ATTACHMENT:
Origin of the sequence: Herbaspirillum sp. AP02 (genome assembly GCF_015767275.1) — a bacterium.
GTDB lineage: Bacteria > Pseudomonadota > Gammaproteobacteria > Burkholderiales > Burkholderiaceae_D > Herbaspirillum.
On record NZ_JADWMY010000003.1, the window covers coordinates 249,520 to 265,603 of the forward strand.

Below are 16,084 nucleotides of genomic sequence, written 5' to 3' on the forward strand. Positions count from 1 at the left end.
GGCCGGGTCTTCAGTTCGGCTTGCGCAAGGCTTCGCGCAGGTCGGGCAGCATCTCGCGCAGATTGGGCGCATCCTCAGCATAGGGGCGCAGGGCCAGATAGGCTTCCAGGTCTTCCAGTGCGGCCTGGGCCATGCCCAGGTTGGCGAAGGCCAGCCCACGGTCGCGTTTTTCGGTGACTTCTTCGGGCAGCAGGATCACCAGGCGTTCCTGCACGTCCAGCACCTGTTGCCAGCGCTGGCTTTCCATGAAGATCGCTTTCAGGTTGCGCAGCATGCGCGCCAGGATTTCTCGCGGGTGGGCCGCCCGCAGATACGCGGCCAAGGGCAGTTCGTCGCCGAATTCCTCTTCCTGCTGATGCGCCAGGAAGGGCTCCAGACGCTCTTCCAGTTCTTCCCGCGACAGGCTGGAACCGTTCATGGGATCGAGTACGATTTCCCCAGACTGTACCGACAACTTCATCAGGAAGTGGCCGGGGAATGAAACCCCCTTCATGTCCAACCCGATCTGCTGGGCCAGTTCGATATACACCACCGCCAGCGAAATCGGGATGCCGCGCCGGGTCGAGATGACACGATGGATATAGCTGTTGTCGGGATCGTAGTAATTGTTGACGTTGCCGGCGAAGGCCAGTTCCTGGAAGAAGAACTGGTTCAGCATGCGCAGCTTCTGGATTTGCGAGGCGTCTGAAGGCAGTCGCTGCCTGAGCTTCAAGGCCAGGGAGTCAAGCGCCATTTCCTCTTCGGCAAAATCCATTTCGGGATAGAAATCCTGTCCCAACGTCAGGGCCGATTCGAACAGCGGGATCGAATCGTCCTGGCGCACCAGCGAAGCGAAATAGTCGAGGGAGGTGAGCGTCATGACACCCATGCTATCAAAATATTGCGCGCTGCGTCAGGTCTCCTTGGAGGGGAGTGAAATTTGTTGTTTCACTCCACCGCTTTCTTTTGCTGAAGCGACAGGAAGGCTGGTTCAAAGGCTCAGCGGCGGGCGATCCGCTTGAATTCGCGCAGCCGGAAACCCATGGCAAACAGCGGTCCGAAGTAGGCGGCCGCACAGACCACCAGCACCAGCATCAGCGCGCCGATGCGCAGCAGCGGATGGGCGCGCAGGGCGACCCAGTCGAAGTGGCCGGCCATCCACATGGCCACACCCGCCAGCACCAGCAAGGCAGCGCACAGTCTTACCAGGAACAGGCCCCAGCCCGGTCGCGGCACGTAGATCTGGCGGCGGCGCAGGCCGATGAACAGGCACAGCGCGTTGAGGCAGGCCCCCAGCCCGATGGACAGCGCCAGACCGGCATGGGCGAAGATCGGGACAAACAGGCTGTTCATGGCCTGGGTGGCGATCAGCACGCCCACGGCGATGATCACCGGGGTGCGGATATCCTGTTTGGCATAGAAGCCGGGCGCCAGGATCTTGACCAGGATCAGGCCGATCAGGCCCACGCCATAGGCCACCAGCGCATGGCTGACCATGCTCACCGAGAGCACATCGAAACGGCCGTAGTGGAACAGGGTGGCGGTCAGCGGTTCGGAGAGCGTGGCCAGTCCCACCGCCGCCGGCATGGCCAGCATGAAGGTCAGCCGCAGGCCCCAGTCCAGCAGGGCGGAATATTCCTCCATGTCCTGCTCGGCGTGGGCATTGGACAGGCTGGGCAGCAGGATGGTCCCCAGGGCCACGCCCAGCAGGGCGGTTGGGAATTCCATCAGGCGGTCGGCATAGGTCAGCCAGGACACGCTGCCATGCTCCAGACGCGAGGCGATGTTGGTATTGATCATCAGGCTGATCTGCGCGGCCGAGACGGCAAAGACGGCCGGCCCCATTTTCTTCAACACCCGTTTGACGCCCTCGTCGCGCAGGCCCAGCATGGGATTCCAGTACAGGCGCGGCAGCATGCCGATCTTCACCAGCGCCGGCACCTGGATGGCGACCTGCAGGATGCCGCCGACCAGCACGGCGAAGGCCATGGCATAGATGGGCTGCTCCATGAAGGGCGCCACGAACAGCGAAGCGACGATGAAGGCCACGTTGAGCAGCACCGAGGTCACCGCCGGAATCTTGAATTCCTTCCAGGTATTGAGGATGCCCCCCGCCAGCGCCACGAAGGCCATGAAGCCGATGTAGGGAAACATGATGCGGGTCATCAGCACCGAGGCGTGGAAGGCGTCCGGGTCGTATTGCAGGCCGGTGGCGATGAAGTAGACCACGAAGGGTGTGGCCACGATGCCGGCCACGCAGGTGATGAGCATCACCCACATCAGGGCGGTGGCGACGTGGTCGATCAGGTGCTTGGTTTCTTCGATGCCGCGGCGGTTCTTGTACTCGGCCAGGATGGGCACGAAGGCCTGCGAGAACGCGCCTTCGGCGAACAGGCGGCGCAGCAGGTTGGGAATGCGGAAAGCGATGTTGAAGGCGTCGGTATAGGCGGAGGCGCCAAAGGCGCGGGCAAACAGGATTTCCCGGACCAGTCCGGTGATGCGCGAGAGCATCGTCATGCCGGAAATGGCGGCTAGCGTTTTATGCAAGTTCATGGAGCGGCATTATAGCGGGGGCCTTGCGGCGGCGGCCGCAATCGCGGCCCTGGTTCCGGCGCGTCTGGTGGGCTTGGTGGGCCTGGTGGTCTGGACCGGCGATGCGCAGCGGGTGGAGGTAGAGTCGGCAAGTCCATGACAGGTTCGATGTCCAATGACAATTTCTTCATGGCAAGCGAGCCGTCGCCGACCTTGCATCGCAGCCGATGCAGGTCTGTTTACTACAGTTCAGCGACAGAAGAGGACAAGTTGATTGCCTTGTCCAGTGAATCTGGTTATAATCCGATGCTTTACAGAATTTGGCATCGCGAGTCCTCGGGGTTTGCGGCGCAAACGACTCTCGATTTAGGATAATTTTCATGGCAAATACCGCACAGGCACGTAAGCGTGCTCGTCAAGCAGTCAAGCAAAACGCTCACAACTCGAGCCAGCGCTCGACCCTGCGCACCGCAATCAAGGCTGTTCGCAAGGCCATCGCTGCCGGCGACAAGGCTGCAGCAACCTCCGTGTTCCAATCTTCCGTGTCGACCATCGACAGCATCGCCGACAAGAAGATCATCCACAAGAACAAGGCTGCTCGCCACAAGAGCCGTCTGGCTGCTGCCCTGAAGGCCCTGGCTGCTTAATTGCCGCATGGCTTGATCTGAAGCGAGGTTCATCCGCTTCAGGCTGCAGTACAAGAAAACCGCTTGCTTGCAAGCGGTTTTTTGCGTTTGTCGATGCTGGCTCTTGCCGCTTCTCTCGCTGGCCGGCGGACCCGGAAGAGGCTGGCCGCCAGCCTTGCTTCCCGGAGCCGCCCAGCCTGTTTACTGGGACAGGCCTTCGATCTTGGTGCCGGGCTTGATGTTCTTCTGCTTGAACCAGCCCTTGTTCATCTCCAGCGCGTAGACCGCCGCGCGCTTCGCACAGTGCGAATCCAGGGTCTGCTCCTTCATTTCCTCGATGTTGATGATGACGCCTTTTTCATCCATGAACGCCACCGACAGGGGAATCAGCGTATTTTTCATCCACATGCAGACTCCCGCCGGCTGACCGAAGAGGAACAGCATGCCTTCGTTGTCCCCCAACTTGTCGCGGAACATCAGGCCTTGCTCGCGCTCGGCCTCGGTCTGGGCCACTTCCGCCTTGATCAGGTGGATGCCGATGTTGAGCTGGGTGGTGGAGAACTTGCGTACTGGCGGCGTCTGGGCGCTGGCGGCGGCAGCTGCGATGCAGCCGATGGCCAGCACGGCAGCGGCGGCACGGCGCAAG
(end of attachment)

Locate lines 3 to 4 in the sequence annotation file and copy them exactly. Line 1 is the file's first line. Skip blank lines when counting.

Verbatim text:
On record NZ_JADWMY010000003.1, the window covers coordinates 249,520 to 265,603 of the forward strand.

Below are 16,084 nucleotides of genomic sequence, written 5' to 3' on the forward strand. Positions count from 1 at the left end.